The ROI of Employee Rewards Platforms
Whenever you take a look at any type of decision for your company there’s always of course many factors at play; The immediate cost of the software or decision you will be making, the opportunity cost of your time, as well as the positive or negative outcomes that will be manifested as a result of the decision. This is no different when it comes to Employee/ Channel Rewards Platforms.
Below, we have carefully laid out some advantages and disadvantages we see of Implementing a new Employee Rewards System (using a provider such as ourselves) and have gathered very useful 3rd party statistics. This is not intended to be an all exclusive list or a how to on structuring a rewards program for your specific team, but just a high level cost/ benefits study of starting a new Rewards for your team so you can hopefully be more informed about the topic.
Cost (Employee turnover + production)
Let’s start off with the happy part first; how this will benefit you and your team! (Or at least what you can maybe make better) It’s been very well studied that offering incentive programs and/or programs aimed at engagement in return yield positive returns on engagement. Engagement and positive reinforcement at a workplace helps with a variety of factors including 1.) Reduced Employee Turnover 2.) Higher production from Workers 3.) And healthier Workers. For sake of complexity, we will not take a look at some of the other advantages like the increased benefits of attracting new talent.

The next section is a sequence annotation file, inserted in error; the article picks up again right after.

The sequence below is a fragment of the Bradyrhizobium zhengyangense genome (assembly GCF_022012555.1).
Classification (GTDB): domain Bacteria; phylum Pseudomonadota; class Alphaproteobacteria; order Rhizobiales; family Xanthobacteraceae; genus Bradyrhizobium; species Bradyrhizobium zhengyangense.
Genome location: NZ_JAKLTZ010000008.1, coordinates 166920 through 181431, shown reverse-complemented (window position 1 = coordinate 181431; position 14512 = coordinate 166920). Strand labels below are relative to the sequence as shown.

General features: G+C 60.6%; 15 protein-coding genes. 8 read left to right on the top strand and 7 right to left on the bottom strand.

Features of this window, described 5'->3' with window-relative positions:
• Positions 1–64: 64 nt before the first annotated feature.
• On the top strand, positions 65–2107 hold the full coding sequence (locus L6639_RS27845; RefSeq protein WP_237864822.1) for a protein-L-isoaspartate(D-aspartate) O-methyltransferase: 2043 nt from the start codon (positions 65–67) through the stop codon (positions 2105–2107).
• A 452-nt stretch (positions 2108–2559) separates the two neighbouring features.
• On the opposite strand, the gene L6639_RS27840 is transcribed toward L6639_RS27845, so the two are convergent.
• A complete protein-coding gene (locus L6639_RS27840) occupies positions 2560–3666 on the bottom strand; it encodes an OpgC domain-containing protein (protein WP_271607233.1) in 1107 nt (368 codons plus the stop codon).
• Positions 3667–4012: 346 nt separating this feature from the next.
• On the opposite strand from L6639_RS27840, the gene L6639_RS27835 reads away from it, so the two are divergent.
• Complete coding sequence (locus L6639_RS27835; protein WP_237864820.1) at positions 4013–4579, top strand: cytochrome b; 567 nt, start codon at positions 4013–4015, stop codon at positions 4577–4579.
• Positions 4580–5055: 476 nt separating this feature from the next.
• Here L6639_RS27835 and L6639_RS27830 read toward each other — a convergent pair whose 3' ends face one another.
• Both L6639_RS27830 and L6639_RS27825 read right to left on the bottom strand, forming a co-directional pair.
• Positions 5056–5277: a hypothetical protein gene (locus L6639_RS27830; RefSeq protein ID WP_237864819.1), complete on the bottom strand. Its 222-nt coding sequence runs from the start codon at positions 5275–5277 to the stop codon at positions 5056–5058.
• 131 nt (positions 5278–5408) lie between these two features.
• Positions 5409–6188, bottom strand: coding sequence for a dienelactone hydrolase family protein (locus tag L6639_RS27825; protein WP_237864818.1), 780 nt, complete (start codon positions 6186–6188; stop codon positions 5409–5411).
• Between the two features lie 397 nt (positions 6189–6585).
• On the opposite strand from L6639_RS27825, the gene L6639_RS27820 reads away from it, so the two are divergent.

One of our favorite resources, Gallup, states, “Highly engaged employees with high well being miss 70% fewer work days because of poor health annually, are 45% more likely to report high levels of adaptability in the presence of change, and are 59% less likely to look for a job with a different organization in the next 12 months.” Engagement comes from high touches, rewards, and a general sense of belonging within the work environment.